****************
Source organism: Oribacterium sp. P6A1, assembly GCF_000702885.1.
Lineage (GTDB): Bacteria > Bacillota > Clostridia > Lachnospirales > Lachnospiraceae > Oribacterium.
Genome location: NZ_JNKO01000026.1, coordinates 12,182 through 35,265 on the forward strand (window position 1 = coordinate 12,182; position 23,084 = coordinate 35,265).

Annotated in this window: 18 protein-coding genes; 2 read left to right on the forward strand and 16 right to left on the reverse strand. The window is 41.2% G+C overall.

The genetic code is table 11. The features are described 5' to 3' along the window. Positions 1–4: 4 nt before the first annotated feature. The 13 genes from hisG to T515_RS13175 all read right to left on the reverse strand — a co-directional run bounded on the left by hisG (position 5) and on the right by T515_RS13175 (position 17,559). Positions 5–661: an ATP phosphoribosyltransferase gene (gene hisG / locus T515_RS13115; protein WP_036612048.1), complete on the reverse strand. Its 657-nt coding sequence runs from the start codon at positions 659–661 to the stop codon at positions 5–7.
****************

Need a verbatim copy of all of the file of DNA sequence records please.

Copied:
Source organism: Oribacterium sp. P6A1, assembly GCF_000702885.1.
Lineage (GTDB): Bacteria > Bacillota > Clostridia > Lachnospirales > Lachnospiraceae > Oribacterium.
Genome location: NZ_JNKO01000026.1, coordinates 12,182 through 35,265 on the forward strand (window position 1 = coordinate 12,182; position 23,084 = coordinate 35,265).

Annotated in this window: 18 protein-coding genes; 2 read left to right on the forward strand and 16 right to left on the reverse strand. The window is 41.2% G+C overall.

The genetic code is table 11. The features are described 5' to 3' along the window. Positions 1–4: 4 nt before the first annotated feature. The 13 genes from hisG to T515_RS13175 all read right to left on the reverse strand — a co-directional run bounded on the left by hisG (position 5) and on the right by T515_RS13175 (position 17,559). Positions 5–661: an ATP phosphoribosyltransferase gene (gene hisG / locus T515_RS13115; protein WP_036612048.1), complete on the reverse strand. Its 657-nt coding sequence runs from the start codon at positions 659–661 to the stop codon at positions 5–7.